The problem with the story, in addition to condoning bad behavior, is that the “cure” also condones bad religion. Judaism is supposed to be about being a better person, one closer to G-d and to the Image of G-d in which He created us. This notion of doing an action and getting what you want is part of many paths within our tradition, but there is a reason why other paths (Litta, Germany) shun it. The idea is that some mitzvos can come with promises of specific reward, assuming you merit it. Not that there is a magickal way to subterfuge Hashem’s Justice through an act of metaphysical mechanics.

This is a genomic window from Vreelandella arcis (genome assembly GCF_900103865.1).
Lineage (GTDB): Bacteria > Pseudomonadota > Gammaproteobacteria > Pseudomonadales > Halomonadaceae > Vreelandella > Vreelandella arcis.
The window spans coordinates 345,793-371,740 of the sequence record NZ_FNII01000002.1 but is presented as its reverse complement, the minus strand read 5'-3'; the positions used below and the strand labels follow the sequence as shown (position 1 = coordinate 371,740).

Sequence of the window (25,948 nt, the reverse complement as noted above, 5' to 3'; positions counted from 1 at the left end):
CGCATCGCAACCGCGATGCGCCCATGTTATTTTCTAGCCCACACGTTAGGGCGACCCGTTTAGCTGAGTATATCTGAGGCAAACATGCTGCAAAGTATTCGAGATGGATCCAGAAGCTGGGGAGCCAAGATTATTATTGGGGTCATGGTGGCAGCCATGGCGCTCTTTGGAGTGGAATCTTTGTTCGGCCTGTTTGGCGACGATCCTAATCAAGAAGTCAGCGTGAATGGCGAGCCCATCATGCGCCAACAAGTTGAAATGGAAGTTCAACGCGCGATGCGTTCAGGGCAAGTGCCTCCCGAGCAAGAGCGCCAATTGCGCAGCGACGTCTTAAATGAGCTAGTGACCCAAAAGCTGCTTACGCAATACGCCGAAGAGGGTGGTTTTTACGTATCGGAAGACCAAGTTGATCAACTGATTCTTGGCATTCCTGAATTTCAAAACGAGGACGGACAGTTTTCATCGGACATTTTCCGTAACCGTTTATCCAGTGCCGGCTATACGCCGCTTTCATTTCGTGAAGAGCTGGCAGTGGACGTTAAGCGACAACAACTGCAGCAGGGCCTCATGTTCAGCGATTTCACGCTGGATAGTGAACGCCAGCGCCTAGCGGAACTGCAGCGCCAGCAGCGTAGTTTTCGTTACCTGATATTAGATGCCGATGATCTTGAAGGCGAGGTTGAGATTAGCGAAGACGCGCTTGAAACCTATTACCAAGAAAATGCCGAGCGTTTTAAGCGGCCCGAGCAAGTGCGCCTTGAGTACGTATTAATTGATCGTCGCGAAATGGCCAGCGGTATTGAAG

Our G-d is the meaning of our lives, not Someone you manipulate to get your way. That kind of religion is exactly how the gemara defines idolatry! “Pagans only perform kindness in order to aggrandize themselves.”

  5. Chareidi Leumi says:

    >Do we really want to perpetuate the ethos than underlies this story – that stealing from the government is a noble vocation, provided that you don’t get caught?

    >One day he called [name of a huge gadol]

    Shouldn’t this question be posed to said gadol? As far as I can tell, the gedolim who often grace the pages of these advertisement have never taken steps to distance themselves from either these stories or from the snake-oil theology their represent. That being the case, the problem is probably much bigger than bad editorial policy or unscrupulous tzedaka askanim.

    Maybe what is needed is for people, yes even non-gedolim, to confront these leaders on how their name is being used, and in the case where they agree with the status quo, fight against the ideology their represent.